Thus, the coup may have delivered an unexpected setback to Xi Jinping’s vision of eradicating poverty in Yunnan.
Anti-Chinese Sentiment in Myanmar Turns Violent
Not long before the February 1 coup, the Chinese State Councilor Wang Yi and Russian Defense Minister Sergei Shoigu paid calls on the Tatmadaw’s Commander-in-Chief Min Aung Hlaing. They were treated to a long diatribe by the top general on the supposed election fraud responsible for the governing party’s landslide victory in November. Shortly after the coup, the Civil Disobedience Movement (CDM) resisting the military takeover became convinced the foreign officials knew about the generals’ plans and offered at least tacit approval.
Anti-Chinese sentiment spread quickly through the movement, and large demonstrations were mounted against the Chinese embassy in Yangon and other Chinese facilities. Before long, anti-Chinese sentiment turned violent with arson attacks on Chinese factories and threats against Chinese workers in Myanmar’s urban areas. Many Chinese businesses closed and Chinese citizens returned to China for safety.
On May 5, an attack was mounted against an off-take station on the China-Myanmar oil and gas pipeline near Mandalay by an autonomous self-defense force. Three security guards died in the assault. An earlier incident against the pipeline in February had prompted the Chinese government to demand that Myanmar dramatically enhance pipeline security and accept deployment of Chinese security experts. Running the 770-kilometer length of the country, the pipeline is a prime target for opposition groups aware of its high strategic value. The primary source of natural gas for townships across four of China’s southwestern provinces, the pipeline fuels industry contributing to well over 10 percent of Yunnan’s annual GDP. A single well-executed attack could inflict major economic damage on southwest China and cripple the Anning Refinery outside of Kunming, Yunnan — a project that alone accounts for 8 percent of Yunnan’s GDP.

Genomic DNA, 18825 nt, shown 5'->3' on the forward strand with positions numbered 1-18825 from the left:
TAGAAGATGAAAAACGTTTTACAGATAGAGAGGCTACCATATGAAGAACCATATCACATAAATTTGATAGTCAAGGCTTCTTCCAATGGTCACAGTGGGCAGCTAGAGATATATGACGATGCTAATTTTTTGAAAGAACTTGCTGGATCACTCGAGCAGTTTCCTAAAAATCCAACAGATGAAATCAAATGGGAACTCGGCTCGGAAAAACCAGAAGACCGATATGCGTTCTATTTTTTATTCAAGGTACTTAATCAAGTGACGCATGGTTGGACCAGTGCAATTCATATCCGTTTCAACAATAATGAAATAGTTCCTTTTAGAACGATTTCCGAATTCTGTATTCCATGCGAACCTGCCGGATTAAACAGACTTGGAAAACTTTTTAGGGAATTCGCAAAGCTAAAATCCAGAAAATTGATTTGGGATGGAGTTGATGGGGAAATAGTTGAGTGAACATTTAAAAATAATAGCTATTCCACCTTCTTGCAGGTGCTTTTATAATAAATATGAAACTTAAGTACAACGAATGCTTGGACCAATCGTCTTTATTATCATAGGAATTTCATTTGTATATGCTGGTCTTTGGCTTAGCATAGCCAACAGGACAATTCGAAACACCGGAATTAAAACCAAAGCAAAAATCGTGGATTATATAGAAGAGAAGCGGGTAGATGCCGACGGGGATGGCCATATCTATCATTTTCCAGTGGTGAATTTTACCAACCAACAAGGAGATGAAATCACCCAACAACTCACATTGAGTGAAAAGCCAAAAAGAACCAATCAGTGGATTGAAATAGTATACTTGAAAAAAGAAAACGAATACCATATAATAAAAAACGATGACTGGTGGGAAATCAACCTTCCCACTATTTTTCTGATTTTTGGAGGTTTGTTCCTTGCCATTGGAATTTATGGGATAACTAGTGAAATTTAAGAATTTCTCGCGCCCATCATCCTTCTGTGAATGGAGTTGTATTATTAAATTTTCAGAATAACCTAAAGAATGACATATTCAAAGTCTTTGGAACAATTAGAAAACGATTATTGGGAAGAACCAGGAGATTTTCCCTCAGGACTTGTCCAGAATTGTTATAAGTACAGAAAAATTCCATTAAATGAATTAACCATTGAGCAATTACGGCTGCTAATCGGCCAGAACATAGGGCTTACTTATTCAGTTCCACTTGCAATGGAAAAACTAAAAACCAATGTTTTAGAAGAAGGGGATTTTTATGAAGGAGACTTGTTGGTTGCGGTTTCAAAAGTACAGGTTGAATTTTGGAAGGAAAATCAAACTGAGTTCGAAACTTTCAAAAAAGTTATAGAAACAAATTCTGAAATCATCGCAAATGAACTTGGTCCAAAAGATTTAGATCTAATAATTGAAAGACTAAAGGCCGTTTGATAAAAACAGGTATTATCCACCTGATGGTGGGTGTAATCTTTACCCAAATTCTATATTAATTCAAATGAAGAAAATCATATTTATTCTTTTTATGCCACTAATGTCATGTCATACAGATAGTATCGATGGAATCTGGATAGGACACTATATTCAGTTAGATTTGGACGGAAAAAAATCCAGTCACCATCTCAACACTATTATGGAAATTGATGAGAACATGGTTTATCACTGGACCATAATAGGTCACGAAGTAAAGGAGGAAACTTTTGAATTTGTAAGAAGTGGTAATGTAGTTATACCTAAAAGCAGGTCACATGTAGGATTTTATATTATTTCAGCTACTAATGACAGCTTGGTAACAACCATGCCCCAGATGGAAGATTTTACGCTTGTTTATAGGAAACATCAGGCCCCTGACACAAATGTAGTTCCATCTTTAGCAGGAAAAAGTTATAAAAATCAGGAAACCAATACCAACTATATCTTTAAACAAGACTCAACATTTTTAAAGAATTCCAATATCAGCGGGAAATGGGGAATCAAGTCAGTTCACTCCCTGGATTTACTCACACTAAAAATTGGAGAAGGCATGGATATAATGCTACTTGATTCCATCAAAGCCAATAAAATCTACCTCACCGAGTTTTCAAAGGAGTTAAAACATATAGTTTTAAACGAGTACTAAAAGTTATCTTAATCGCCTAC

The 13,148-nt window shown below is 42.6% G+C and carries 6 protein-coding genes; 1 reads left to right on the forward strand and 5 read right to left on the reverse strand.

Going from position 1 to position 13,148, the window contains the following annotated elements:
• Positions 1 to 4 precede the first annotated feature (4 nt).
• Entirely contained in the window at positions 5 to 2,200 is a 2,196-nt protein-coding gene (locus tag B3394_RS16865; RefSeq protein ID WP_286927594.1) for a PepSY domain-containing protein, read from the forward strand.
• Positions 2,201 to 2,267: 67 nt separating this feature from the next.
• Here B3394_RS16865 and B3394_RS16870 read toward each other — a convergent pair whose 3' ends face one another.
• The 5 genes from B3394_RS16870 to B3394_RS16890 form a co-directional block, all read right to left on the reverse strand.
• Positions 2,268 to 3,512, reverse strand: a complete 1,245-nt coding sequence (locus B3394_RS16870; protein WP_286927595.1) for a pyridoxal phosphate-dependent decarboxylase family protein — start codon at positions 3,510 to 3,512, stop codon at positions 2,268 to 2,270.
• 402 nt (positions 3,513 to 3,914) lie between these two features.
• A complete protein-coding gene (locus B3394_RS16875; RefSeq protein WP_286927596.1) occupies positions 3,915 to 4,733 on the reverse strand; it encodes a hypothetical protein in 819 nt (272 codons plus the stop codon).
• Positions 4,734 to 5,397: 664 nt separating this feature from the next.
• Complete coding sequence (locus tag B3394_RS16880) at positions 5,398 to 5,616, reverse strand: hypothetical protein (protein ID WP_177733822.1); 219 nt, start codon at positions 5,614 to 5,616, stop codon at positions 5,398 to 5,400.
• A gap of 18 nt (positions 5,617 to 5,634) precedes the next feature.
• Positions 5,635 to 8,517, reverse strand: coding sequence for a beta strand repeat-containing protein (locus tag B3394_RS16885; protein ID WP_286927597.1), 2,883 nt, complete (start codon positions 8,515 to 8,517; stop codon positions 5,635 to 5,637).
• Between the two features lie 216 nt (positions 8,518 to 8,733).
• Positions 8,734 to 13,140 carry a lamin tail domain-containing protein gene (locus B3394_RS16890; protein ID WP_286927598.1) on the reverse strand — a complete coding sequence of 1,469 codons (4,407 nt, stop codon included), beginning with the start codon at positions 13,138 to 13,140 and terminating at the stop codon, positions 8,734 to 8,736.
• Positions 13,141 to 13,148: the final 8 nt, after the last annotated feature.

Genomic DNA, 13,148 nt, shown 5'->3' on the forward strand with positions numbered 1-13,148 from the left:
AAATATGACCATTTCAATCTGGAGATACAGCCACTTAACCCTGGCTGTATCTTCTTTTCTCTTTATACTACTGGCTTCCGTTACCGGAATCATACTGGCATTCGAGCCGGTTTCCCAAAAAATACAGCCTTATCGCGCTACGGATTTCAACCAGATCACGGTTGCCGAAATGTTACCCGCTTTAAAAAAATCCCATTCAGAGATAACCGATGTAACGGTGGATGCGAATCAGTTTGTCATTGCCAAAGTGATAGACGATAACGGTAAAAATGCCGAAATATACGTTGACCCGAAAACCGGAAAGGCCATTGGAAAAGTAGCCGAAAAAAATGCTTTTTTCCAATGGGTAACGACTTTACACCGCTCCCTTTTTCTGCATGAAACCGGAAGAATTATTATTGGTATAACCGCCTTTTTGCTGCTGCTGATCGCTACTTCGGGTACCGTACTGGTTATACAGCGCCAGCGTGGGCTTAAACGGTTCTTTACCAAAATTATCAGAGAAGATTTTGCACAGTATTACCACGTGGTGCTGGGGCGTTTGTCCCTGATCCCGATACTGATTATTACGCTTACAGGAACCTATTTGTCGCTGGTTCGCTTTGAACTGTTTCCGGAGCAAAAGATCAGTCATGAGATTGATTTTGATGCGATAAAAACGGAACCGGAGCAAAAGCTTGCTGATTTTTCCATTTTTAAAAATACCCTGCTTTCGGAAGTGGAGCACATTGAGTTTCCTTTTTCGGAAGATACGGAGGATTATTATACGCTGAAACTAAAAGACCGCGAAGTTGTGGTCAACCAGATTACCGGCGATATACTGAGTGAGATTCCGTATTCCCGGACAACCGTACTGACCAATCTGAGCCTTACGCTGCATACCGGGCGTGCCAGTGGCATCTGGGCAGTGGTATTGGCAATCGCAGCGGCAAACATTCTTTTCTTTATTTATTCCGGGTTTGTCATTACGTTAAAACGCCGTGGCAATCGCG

Any new infrastructure projects China decides to undertake with the junta regime could face a similar prospect of violent attack from opposition forces as that threatening the pipeline.
Post-Coup Myanmar as a COVID-19 Incubator
Health workers’ broad opposition to the coup has caused Myanmar’s public health system to collapse along with measures the elected government took to contain the spread of COVID-19. This caused an outbreak and political chaos in Yunnan in April after provincial officials held the leadership of the key border city of Ruili responsible for failure to secure the border area. Officials in China’s Yunnan Province, which borders Myanmar, fear the breakdowns will spur rampant spread of the Indian variant into China. They have fortified fencing, established new monitoring stations and deployed more patrols along the border. Their fears have been intensified by inadequate vaccine coverage in China and doubts about the efficacy of Chinese vaccines against the new variants.
With COVID raging in Myanmar, it would be very risky to send the large number of Chinese workers and technicians needed to oversee and implement complex projects.
Organized Crime Gets Back into Action
The coup leaders’ moves to dismantle legal and economic infrastructure, as well as the impact of violent conflict on local administration, has opened the way for a resurgence of criminal activity that includes illegal gambling, money laundering, and trafficking in drugs, weapons and persons. This has occurred across the country, but especially in areas along the Thai and Chinese borders.